I recently spoke at a conference, “Property and Inequality in the 21st Century,” hosted by The Common Core of European Private Law, an annual gathering of legal scholars, mostly from Europe. They had asked me how the commons might be a force for reducing inequality. Below are my remarks, “The Commons as a Tool for Sharing the Wealth.” The conference was held at the University of Göteborg, Sweden, on June 12-13, 2015.
Thank you for inviting me to speak today about the relationship between property law and inequality – a topic that receives far too little attention. This should not be surprising. Now that free-market ideology has become the default worldview and political consensus around the world, private property is seen as synonymous with freedom, economic growth and human progress.
Oh yes, there is this nasty side issue known as inequality. Malcontents like the Occupy movement and renegade economists like Thomas Pikketty have brought this problem to the fore after years of neglect. Their success has been quite an achievement because for years the very existence of inequality has been portrayed as an accident, an aberration, a mysterious and shadowy guest at the grand banquet of human progress.
I wish to argue that hunger, poverty, inadequate education and medical care, and assaults on human dignity and human rights, are not bugs in the system. They are features. Indeed, market ideologues often argue that such deprivations are a necessary incentive to human enterprise and economic growth; poverty is supposedly needed to spur people to escape through the work ethic and entrepreneurialism.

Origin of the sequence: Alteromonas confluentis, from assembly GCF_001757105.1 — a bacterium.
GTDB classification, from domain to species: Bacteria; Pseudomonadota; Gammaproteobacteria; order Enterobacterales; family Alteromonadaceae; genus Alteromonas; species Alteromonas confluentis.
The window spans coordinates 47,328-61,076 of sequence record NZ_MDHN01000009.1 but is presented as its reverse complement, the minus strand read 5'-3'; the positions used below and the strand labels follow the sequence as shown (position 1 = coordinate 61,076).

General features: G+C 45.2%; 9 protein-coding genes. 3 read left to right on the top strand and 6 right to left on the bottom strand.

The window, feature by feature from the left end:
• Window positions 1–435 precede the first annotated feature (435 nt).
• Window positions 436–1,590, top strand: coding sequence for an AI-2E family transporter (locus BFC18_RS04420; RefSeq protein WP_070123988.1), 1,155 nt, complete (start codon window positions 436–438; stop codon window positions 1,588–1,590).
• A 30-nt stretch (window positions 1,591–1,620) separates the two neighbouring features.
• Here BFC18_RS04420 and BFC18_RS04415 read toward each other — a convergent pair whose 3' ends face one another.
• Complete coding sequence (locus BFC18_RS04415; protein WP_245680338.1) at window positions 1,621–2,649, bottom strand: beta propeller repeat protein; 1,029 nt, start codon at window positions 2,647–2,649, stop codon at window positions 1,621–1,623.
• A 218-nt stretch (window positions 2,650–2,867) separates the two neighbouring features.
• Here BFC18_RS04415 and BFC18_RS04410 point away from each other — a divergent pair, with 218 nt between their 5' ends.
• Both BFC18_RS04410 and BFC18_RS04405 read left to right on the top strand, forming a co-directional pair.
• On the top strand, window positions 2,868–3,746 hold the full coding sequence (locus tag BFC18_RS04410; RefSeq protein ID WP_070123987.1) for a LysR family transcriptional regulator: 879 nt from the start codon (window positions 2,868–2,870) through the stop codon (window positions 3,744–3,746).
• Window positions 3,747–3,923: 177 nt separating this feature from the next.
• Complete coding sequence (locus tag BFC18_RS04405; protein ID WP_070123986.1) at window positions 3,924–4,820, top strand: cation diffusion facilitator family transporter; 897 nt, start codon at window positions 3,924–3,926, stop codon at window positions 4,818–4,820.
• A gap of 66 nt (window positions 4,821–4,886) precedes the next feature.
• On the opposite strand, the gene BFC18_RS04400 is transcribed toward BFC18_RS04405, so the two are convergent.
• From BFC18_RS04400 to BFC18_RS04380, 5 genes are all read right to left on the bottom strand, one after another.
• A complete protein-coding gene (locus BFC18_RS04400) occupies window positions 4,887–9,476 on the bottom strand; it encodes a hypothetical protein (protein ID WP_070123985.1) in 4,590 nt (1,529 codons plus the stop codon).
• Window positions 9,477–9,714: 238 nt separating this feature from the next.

Property rights lie at the heart of this dynamic because they are a vital tool for defining and patrolling the boundaries of private wealth, and for justifying the inevitably unequal outcomes. So it’s important that we focus on the role of property rights in producing social inequality – without ignoring the many other forces, including social practice, culture and politics, that also play important roles.
I’d like to focus on the obsession in modern industrial societies to propertize everything, including life itself, and to use law as a tool to impose a social order of markets and private property as expansively as possible. This cultural reflex is known as the enclosure of the commons. The term describes how property owners assert sweeping rights – often with the active complicity of governments – as a way to appropriate collectively owned resources for private gain.
We can see this dynamic in the international land grab now underway, the incessant attempts to privatize groundwater and municipal water systems, the grotesque expansion of copyright and patent law to privatize scientific knowledge and cultural works, and the use of the Earth’s atmosphere as a free waste dump by polluters. The mania for privatizing the world has reached such an extreme stage that even intangible wealth as public spaces, microorganisms, genetically created mammals, artificially created nanomatter and human consciousness itself are claimed as objects of private property rights.